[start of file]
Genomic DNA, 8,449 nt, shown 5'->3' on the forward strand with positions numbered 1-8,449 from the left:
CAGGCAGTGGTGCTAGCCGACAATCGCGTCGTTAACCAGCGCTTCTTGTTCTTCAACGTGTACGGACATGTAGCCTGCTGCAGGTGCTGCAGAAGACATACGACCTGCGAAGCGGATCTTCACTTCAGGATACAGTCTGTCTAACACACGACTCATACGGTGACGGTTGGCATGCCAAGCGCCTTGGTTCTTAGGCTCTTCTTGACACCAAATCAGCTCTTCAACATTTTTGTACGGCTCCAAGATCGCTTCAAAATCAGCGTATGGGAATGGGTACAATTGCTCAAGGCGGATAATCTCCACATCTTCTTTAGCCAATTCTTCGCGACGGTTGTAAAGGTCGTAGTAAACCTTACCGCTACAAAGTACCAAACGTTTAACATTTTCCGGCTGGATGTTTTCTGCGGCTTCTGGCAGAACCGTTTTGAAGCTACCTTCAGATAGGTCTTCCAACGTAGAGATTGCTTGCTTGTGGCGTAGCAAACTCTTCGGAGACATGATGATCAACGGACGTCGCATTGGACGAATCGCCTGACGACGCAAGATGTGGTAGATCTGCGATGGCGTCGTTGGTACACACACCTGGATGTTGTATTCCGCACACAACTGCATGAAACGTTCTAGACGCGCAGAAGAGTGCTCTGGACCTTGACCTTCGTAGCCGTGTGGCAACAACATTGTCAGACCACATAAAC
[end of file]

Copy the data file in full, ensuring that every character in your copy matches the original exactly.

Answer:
Genomic DNA, 8,449 nt, shown 5'->3' on the forward strand with positions numbered 1-8,449 from the left:
CAGGCAGTGGTGCTAGCCGACAATCGCGTCGTTAACCAGCGCTTCTTGTTCTTCAACGTGTACGGACATGTAGCCTGCTGCAGGTGCTGCAGAAGACATACGACCTGCGAAGCGGATCTTCACTTCAGGATACAGTCTGTCTAACACACGACTCATACGGTGACGGTTGGCATGCCAAGCGCCTTGGTTCTTAGGCTCTTCTTGACACCAAATCAGCTCTTCAACATTTTTGTACGGCTCCAAGATCGCTTCAAAATCAGCGTATGGGAATGGGTACAATTGCTCAAGGCGGATAATCTCCACATCTTCTTTAGCCAATTCTTCGCGACGGTTGTAAAGGTCGTAGTAAACCTTACCGCTACAAAGTACCAAACGTTTAACATTTTCCGGCTGGATGTTTTCTGCGGCTTCTGGCAGAACCGTTTTGAAGCTACCTTCAGATAGGTCTTCCAACGTAGAGATTGCTTGCTTGTGGCGTAGCAAACTCTTCGGAGACATGATGATCAACGGACGTCGCATTGGACGAATCGCCTGACGACGCAAGATGTGGTAGATCTGCGATGGCGTCGTTGGTACACACACCTGGATGTTGTATTCCGCACACAACTGCATGAAACGTTCTAGACGCGCAGAAGAGTGCTCTGGACCTTGACCTTCGTAGCCGTGTGGCAACAACATTGTCAGACCACATAAAC